Self-Starter Women: Parts 2 & 3

Social Entrepreneurs in the Upper Midwest


Jodi Vandenberg-Daves

About this 3-part series: Traditional workplaces don’t work for every woman with ambitions, perhaps especially for women who want to innovate, who want the autonomy to pursue their own projects, and who don’t feel they fit well within hierarchical structures or tightly defined job descriptions. Some of these women become social entrepreneurs, creating their own organizations to make social change while also earning a living. This three-part series focuses on women in the Upper Midwest who have done just that, contributing significantly to the vibrancy and well-being of our communities.  
Part II: Lemons from Lemonade: Women Social Entrepreneurs in a Tough Economy
Jill Hayes. Photo Contributed.
Jill Hayes. Photo Contributed.

Jill Hayes, one of the youngest women I interviewed for my project on women social entrepreneurs, found her path as a result of the acute frustrations felt by her generation of college graduates who were trying to use their degrees for professional work as they hit the job market in the depths of the Great Recession. As a college student at the University of Wisconsin – La Crosse, Hayes had been passionately involved in Awareness Through Performance, a social justice theater project pioneered at UWL. “I learned so much about diversity issues and had the opportunity to get to know people on a one-to-one basis, face-to-face, in that space where conversations and authenticity can happen.” She was hired by UWL to expand the program, including to local schools.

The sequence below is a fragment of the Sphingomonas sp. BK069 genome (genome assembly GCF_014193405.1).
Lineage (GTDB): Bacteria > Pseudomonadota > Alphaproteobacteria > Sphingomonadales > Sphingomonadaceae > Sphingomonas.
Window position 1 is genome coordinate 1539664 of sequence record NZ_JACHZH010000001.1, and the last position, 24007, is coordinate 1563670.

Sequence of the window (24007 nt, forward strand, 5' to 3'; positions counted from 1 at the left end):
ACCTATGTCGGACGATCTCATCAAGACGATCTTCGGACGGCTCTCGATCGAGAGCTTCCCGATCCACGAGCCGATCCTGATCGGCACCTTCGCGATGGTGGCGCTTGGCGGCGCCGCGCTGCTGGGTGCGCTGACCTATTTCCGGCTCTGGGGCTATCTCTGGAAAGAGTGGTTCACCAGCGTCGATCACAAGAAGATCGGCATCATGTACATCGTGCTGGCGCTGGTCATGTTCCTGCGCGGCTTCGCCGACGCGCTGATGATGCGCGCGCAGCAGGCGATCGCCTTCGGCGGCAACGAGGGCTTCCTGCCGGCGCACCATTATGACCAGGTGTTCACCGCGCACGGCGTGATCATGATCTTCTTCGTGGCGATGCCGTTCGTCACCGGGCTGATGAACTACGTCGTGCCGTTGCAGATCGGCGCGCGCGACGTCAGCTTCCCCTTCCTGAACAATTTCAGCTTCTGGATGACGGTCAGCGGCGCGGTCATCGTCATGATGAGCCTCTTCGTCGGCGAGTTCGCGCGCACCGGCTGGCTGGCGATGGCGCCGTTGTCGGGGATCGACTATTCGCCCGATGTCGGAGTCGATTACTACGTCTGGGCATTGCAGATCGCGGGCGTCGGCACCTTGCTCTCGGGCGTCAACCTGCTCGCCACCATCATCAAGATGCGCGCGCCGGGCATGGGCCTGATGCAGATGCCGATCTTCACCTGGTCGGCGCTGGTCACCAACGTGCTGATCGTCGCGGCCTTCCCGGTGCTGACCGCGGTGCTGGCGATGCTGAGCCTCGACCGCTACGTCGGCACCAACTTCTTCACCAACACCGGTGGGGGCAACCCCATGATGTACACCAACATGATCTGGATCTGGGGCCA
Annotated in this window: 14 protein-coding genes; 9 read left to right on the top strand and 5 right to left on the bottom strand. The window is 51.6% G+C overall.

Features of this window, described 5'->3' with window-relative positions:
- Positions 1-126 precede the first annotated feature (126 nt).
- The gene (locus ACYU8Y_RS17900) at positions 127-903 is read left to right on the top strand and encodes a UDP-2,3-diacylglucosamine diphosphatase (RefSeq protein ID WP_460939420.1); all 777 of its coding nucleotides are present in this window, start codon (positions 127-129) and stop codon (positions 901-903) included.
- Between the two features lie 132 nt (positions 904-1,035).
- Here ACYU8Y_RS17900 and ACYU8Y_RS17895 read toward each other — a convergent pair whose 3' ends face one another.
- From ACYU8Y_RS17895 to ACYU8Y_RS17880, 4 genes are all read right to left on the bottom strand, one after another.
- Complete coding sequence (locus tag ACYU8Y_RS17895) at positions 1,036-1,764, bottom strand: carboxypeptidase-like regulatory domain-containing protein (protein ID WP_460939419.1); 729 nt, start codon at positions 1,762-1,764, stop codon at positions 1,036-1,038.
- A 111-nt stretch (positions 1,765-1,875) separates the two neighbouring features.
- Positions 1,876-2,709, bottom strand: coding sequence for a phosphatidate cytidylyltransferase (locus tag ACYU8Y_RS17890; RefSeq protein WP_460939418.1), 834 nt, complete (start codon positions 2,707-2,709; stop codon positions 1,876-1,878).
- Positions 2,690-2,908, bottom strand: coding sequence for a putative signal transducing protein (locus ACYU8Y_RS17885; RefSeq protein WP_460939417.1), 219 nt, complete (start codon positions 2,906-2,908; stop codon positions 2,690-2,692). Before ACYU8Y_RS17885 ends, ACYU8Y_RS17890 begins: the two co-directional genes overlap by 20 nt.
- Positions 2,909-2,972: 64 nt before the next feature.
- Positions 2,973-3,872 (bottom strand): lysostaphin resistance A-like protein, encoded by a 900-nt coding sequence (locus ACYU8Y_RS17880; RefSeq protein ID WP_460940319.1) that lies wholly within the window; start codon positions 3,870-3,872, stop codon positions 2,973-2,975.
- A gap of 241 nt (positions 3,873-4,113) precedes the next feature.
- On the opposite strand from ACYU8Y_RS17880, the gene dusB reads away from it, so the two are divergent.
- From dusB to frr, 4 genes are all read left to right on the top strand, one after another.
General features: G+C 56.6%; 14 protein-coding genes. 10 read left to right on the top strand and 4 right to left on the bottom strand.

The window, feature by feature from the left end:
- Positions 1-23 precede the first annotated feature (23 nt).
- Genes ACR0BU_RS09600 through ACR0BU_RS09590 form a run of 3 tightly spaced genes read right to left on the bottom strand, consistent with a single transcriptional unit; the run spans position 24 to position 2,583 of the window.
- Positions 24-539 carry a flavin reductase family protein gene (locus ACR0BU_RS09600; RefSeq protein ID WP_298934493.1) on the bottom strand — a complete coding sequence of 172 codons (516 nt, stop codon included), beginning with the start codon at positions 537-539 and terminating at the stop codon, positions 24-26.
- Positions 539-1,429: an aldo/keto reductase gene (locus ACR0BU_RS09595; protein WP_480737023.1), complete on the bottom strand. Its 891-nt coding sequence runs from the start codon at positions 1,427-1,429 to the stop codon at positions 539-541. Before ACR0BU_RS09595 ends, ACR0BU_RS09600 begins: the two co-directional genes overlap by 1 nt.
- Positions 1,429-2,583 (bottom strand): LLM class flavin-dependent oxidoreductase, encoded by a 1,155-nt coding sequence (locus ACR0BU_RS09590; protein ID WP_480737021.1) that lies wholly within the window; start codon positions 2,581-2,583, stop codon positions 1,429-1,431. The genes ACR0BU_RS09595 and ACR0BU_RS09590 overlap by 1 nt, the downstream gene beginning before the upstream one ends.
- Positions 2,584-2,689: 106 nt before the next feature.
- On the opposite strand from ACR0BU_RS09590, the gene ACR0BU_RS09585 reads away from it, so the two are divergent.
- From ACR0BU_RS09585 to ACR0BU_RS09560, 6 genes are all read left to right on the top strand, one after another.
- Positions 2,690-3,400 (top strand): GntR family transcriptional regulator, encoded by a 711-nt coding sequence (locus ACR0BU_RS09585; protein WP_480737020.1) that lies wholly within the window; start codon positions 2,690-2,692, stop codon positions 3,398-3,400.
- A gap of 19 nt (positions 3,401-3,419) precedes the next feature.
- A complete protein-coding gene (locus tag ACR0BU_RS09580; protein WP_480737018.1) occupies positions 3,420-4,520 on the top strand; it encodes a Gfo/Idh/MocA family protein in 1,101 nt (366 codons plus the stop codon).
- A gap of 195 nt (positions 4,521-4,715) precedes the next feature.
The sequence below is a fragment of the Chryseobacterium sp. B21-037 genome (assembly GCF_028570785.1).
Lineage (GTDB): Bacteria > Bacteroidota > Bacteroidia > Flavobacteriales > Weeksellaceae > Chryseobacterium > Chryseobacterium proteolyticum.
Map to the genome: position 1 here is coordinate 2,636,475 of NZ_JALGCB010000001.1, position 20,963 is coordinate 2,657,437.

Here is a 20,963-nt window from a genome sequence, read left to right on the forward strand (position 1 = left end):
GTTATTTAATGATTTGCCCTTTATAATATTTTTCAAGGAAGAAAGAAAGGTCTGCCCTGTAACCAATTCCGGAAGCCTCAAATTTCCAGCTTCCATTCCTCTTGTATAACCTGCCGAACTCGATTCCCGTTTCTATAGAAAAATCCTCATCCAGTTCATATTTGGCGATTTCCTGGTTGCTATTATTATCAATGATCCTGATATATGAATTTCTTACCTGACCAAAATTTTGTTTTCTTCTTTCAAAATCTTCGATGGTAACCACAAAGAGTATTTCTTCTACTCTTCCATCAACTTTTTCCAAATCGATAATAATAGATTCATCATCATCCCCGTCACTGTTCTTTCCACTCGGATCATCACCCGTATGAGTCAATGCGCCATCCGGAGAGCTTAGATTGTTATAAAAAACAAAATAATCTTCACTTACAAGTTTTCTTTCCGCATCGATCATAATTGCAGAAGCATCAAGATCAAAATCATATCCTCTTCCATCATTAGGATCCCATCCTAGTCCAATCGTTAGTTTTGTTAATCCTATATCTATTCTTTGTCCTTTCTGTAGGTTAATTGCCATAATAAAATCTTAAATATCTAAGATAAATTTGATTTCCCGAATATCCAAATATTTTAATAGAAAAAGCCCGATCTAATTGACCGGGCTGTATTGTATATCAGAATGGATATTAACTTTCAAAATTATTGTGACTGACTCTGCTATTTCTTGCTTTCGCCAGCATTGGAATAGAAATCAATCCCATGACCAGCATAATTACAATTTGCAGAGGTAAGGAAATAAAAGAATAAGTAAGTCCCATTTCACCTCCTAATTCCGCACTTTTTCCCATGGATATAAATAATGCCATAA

When the program’s funding was cut, Hayes struggled to find a job. “It really came down to whether I was going to get a job for the sake of having a job, or if I was going to find a way to do what I really wanted to do. I probably applied to 100 nonprofit organizations and maybe had five interviews and didn’t get a job.”

Six months after graduating, Hayes finally got a job offer as a flight attendant but was uninspired by the work. “While I was thankful to have any sort of job in that job market, ultimately I wanted to spend my time doing something meaningful.”
Hayes and two friends still wanted to expand the Awareness Through Performance model. Although they lacked a business background, Hayes and her friends researched community resources and models, sought out free legal advice, and educated themselves. Within a year of Hayes’ graduation, they founded EDIT “to empower youth to promote equity, diversity, and inclusion together in our communities through service learning, leadership, and the arts.” The Minneapolis-based organization served over 600 participants over the course of its eight years as a non-profit. Two of EDIT’s program facilitators continue to work at a community partner organization, bringing with them the values and skills they gained from their time at EDIT. Since closing EDIT, Jill and her husband Ben have turned their attention to two private sector businesses: Lucid Wood, which specializes in iconic and custom wood photography, and Homespun, a home decor and gift store in South Minneapolis featuring products made exclusively by Minnesota artists.